Study Guides (247,959)
Canada (121,188)
Prof (1)
Final

Introduction to Comparative Politics Final Exam

54 Pages
102 Views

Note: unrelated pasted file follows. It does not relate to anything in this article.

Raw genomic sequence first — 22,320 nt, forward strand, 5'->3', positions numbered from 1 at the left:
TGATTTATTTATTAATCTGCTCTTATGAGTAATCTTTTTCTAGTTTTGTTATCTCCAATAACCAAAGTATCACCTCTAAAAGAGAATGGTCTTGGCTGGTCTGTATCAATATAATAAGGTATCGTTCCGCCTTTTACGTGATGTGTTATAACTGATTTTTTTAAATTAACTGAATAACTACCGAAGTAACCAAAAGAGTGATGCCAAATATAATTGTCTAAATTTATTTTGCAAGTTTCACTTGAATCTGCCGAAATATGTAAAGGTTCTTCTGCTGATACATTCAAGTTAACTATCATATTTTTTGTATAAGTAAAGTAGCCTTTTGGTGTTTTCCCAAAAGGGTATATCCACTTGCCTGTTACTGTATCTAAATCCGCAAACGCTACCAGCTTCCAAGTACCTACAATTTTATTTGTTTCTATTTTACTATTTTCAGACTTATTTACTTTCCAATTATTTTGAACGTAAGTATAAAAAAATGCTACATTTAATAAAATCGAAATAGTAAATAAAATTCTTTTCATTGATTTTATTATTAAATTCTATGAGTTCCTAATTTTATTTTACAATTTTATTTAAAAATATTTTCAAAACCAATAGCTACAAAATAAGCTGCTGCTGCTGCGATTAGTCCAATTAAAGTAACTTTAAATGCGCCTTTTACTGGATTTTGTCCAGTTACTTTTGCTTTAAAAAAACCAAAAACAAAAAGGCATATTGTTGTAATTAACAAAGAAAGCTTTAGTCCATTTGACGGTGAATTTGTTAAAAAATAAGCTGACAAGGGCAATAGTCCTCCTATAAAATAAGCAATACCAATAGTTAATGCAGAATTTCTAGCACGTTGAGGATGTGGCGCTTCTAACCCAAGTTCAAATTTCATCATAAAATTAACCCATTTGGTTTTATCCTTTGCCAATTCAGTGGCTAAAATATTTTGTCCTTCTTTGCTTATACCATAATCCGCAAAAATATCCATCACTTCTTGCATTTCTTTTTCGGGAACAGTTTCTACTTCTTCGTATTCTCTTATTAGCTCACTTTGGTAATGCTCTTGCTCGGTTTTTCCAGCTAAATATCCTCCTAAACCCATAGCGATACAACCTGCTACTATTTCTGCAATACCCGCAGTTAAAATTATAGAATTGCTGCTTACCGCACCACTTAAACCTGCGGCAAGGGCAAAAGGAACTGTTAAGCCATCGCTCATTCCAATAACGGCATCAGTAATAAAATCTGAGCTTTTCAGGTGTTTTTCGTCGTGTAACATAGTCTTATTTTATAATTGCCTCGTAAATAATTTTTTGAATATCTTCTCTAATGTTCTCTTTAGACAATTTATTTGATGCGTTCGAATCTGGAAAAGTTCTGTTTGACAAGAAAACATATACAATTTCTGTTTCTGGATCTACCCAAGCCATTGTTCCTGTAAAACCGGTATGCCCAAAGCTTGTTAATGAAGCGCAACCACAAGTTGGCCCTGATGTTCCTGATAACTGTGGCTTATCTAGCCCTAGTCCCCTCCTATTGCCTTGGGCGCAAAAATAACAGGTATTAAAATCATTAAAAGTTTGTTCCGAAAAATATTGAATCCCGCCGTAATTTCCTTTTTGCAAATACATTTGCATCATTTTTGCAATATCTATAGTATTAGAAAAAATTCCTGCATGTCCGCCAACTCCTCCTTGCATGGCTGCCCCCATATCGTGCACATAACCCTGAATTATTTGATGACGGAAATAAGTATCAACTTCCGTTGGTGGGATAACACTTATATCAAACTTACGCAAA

Unlock Document

Department
Political Science
Course
Political Science 2245E
Professor
Prof
Semester
Fall

Description